Whistleblowing codes of conduct
Most health and social care professionals are required to register with a professional body and adhere to a code of conduct. These bodies should be able to offer advice to whistleblowers as well as register complaints against their members. Professional codes of conduct or practice usually place a duty on the practitioner to report concerns.
For social workers, now registered with the Health and Care Professions Council, there is no longer a ‘code of practice’ and such disclosure is no longer specifically expressed as a requirement. However, the more general standards of conduct, performance and ethics state that practitioners ‘must act in the best interests of service users’ and ‘must protect service users’ from danger (Health and Care Professions Council, 2012). The British Association of Social Workers Code of Ethics states that: ‘Social workers should be prepared to report bad practice using all available channels including complaints procedures and if necessary use public interest disclosure legislation and whistleblowing guidelines.’ (British Association of Social Workers, 2012).
Acknowledging the potential threats to, and lack of support for, those who choose to blow the whistle, the College of Social Work states that it would ‘like to see employers not only reiterate their commitment to social workers under the Public Interest Disclosure Act 1998, but go beyond the basic requirements and take active steps to foster an open and honest culture in the workplace’ (The College of Social Work, 2013).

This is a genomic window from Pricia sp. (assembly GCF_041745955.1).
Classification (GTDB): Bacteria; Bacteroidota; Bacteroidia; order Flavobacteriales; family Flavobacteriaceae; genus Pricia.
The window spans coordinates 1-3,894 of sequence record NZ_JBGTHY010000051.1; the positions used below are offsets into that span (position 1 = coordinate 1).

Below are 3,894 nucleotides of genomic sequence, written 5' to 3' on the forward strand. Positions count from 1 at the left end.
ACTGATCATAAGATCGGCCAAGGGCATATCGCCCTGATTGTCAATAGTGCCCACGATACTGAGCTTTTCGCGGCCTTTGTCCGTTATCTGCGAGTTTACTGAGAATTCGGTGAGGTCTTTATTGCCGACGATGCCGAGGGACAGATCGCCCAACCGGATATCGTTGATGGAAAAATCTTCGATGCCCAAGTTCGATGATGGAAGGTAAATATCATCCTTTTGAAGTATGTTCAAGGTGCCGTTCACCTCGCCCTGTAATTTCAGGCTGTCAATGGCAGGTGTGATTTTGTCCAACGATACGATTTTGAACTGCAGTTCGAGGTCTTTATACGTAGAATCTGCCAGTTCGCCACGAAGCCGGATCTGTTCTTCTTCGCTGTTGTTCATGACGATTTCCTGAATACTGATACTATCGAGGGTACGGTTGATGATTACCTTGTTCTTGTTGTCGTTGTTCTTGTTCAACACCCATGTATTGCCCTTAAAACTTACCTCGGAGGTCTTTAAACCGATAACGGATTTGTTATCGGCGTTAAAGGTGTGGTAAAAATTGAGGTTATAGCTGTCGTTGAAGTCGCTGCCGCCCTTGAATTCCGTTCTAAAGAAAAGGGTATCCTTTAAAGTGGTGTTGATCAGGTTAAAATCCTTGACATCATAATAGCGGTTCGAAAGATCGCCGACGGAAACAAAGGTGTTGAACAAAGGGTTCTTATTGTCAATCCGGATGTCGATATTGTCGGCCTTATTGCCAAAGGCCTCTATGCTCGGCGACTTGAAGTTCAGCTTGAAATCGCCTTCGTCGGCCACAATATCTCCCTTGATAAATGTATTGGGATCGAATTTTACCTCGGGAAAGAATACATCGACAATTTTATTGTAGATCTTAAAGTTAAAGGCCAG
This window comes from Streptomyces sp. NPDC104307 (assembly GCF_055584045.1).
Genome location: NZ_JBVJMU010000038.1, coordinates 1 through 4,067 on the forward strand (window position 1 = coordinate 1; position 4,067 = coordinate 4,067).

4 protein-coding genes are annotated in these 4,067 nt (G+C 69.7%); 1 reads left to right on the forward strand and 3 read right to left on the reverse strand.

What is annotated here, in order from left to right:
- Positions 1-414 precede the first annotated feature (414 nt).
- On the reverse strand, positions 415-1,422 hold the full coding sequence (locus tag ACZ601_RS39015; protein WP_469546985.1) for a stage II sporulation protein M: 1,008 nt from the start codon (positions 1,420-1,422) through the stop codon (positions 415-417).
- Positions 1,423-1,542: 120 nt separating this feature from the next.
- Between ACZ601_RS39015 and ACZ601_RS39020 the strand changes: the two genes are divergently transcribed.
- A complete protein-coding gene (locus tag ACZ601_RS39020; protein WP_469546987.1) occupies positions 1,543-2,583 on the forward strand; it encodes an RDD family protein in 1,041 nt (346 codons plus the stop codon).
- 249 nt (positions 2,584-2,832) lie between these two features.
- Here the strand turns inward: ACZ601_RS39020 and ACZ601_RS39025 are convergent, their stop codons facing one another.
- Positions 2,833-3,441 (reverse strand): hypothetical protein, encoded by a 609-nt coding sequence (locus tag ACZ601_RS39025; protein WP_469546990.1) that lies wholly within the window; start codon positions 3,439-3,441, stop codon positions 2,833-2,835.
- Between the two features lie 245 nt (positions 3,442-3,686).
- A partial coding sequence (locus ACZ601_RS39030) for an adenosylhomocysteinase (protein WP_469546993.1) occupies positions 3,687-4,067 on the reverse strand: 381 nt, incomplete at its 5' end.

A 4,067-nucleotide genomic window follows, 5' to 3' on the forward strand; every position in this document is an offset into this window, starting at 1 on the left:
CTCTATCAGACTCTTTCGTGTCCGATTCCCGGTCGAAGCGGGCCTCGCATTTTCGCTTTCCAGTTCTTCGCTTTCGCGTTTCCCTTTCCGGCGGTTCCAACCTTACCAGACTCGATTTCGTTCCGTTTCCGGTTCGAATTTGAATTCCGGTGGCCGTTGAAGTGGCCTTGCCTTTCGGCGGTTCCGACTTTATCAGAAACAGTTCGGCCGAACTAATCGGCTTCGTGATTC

Since the abolition of the General Social Care Council (GSCC), Skills for Care hosts the GSCC codes of conduct for social care workers and employers on its website. The code for social care workers expects them to inform their employer, or an appropriate authority, if they have concerns about practice or resource issues that may be unsafe or adversely affect standards of care (General Social Care Council, 2010a). Employers are expected to have policies and systems in place to encourage employees to raise concerns and to deal with those concerns promptly and effectively (General Social Care Council, 2010b).
Skills for Care is continuing to promote the availability of the GSCC Code of Practice. It has also published a new Code of Conduct for Healthcare Support Workers and Adult Social Care Workers in England. This states that ‘as a healthcare support worker or adult social care worker in England you must report any actions or omissions by yourself or colleagues that you feel may compromise the safety or care of people who use health and care services and, if necessary use whistleblowing procedures to report any suspected wrongdoing’ (Skills for Care and Skills for Health, 2013).
The National Minimum Training Standards for Healthcare Support Workers and Adult Social Care Workers in England require workers to know how and when to escalate any concerns; this includes use of whistleblowing policies. The standards tell workers: ‘you must report things that you feel are not right, are illegal or if anyone at work is neglecting their duties. This includes when someone’s health and safety is in danger; damage to the environment; a criminal offence; that the company is not obeying the law (like not having the right insurance); or covering up wrongdoing’ (Skills for Care and Skills for Health, 2013).